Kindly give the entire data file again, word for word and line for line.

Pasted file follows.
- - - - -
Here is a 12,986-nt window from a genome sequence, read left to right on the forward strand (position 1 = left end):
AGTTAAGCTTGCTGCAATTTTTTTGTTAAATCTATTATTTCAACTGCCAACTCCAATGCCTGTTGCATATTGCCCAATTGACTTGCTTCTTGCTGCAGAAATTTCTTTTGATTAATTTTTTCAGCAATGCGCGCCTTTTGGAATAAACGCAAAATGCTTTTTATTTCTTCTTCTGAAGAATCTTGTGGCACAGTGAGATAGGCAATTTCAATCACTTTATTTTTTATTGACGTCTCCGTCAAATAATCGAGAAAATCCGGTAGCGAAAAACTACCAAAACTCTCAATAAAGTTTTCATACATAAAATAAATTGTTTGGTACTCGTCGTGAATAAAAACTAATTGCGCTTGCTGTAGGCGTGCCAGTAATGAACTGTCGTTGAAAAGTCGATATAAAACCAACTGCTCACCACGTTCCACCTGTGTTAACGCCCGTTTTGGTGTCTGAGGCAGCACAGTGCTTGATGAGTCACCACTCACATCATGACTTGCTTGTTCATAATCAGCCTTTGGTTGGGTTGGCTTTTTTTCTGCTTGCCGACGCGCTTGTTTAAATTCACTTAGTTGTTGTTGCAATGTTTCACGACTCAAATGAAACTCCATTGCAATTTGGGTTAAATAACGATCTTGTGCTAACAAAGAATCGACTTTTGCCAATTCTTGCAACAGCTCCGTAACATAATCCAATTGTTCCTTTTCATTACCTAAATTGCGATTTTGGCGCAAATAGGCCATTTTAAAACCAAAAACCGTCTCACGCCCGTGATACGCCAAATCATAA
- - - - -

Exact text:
Here is a 12,986-nt window from a genome sequence, read left to right on the forward strand (position 1 = left end):
AGTTAAGCTTGCTGCAATTTTTTTGTTAAATCTATTATTTCAACTGCCAACTCCAATGCCTGTTGCATATTGCCCAATTGACTTGCTTCTTGCTGCAGAAATTTCTTTTGATTAATTTTTTCAGCAATGCGCGCCTTTTGGAATAAACGCAAAATGCTTTTTATTTCTTCTTCTGAAGAATCTTGTGGCACAGTGAGATAGGCAATTTCAATCACTTTATTTTTTATTGACGTCTCCGTCAAATAATCGAGAAAATCCGGTAGCGAAAAACTACCAAAACTCTCAATAAAGTTTTCATACATAAAATAAATTGTTTGGTACTCGTCGTGAATAAAAACTAATTGCGCTTGCTGTAGGCGTGCCAGTAATGAACTGTCGTTGAAAAGTCGATATAAAACCAACTGCTCACCACGTTCCACCTGTGTTAACGCCCGTTTTGGTGTCTGAGGCAGCACAGTGCTTGATGAGTCACCACTCACATCATGACTTGCTTGTTCATAATCAGCCTTTGGTTGGGTTGGCTTTTTTTCTGCTTGCCGACGCGCTTGTTTAAATTCACTTAGTTGTTGTTGCAATGTTTCACGACTCAAATGAAACTCCATTGCAATTTGGGTTAAATAACGATCTTGTGCTAACAAAGAATCGACTTTTGCCAATTCTTGCAACAGCTCCGTAACATAATCCAATTGTTCCTTTTCATTACCTAAATTGCGATTTTGGCGCAAATAGGCCATTTTAAAACCAAAAACCGTCTCACGCCCGTGATACGCCAAATCATAA